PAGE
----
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thou hast joined with them in the villany." He then arrested Hastings, and desired him to make short shrift, for he would not dine till his head was struck off. Hastings was hurried out to the little green in front of the Tower Chapel, and beheaded on a log of wood. On the same day

Lord Rivers and his friends were beheaded at Pontefract.

Richard then demanded that the Duke of York should be given up by his mother. The unhappy queen gave him a last embrace, and burst into tears as he left her. He was taken to Edward in the Tower, who showed great delight in having his brother restored to him.

Having thus the princes in his power, Gloucester took means to persuade the people that they were not legitimate, on the plea that Edward IV. was already married to Eleanor Talbot, widow of Lord Butler, before he espoused their mother, Elizabeth Woodville. As for the son of

George, duke of Clarence, it was maintained that his father's attainder disabled him from ascending the throne. In all his plans, Gloucester was assisted by Henry, duke of Buckingham, and a scene was got up, in which he was requested by the lord mayor to take possession of the throne. After a well-feigned reluctance, he assented to the proposal, and was crowned, together with his wife, just three months after his brother's death. That lady was Anne of Neville, the widow of Edward of Lancaster, in whose slaughter Richard had assisted. They had one son, who was now created Prince of Wales.

CHAPTER XXIII.

RICHARD III. (CROOK-BACK.)

Born at Fotheringay. Buried at Leicester. Reigned 2 years. From A.D. 1483 to A.D. 1485.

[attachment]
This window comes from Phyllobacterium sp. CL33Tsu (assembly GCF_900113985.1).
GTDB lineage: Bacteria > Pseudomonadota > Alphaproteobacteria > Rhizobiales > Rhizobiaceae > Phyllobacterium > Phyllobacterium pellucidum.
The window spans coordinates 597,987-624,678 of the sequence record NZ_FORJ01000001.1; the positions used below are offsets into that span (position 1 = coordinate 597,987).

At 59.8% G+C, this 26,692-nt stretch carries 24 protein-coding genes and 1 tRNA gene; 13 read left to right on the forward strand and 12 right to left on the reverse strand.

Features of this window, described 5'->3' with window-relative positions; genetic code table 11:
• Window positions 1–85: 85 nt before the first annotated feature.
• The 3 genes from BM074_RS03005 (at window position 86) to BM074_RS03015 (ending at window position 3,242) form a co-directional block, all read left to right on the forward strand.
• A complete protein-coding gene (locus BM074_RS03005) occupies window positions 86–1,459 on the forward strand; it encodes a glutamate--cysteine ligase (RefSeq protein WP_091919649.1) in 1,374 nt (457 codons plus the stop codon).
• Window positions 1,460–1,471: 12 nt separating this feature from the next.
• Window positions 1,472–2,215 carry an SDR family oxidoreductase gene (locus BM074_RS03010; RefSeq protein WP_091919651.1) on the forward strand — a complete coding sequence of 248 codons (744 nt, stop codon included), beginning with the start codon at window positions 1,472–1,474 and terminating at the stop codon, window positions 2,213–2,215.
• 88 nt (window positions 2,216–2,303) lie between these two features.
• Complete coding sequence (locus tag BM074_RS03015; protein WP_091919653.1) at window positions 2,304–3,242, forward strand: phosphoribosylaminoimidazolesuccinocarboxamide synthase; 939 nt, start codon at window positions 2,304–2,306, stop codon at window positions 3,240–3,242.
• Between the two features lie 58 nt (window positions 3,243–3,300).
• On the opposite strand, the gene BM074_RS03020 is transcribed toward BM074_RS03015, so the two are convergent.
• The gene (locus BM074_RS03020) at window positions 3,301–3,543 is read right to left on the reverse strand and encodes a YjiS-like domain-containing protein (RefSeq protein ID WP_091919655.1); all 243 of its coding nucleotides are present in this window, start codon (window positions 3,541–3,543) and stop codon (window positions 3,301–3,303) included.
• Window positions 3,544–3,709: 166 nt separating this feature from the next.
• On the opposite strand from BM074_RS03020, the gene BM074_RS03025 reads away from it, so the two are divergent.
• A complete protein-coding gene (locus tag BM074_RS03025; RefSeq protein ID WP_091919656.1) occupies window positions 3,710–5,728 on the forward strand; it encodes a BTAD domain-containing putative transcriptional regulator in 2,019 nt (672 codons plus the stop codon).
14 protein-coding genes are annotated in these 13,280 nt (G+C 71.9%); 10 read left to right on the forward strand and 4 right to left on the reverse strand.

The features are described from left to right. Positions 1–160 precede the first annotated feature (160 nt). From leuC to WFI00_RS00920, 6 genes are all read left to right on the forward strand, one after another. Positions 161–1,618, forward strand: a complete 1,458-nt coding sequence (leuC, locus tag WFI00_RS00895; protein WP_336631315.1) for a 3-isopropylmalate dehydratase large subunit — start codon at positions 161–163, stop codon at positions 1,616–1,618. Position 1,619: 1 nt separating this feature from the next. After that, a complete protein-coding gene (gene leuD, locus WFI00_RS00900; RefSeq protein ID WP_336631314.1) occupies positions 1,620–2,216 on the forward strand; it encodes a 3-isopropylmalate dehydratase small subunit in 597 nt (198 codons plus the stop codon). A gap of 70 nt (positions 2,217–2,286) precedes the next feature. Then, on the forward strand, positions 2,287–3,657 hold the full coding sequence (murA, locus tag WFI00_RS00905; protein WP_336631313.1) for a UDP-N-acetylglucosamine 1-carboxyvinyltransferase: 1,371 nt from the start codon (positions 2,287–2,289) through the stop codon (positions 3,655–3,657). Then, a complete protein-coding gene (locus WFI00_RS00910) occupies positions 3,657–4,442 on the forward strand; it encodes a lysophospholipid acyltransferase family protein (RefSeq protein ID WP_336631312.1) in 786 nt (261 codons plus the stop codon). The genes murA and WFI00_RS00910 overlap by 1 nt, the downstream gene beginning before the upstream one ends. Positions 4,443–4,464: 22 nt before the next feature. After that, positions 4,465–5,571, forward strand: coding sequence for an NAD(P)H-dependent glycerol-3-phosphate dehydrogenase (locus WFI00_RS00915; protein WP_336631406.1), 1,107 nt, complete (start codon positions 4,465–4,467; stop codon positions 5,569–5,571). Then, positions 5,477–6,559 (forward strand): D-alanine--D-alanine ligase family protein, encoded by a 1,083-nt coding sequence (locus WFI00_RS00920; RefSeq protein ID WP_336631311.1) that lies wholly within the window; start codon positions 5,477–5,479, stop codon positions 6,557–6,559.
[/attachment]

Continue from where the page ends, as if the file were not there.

Archbishop of Canterbury.

Thomas Bourchier, A.D. 1454-1486.

RICHARD SOON filled up the measure of his guilt by the murder of his nephews. They were smothered in their sleep, by Sir James Tyrrel and three other ruffians. The king had scarcely gained the crown by these unequalled [H. s. 1.]

E

crimes, when a plot was formed to deprive him of it; at the head of which was the very Duke of Buckingham who had helped him to seize it, and who seems to have been dissatisfied with the reward of his treason. He was himself a descendant of Thomas of Woodstock, one of the younger sons of Edward III., and might have shown some title to the crown on his own account. The plan, however, by which he hoped to avenge himself on Richard was, t unite the houses of Lancaster and York by the marriage o Henry Tudor, earl of Richmond, with Elizabeth, the daugh ter of Edward IV. Henry, who was residing at the cour of Bretagne, was descended from John of Gaunt, by hi mother, the Lady Margaret Beaufort; at this time the wi of Lord Stanley, her third husband. He was the la surviving prince of the line of Lancaster; and though th title of the Beaufort family was very questionable, Henr was looked upon as the representative of the Lancastria claim.

The first result of this plot was disastrous. Henry saile from St. Malo, and was driven back by tempests. A gre flood in the Severn, which lasted for ten days, dispersed t forces of his supporter, Buckingham, who was soon aft betrayed by an old servant with whom he had taken refug and seized and beheaded at Salisbury.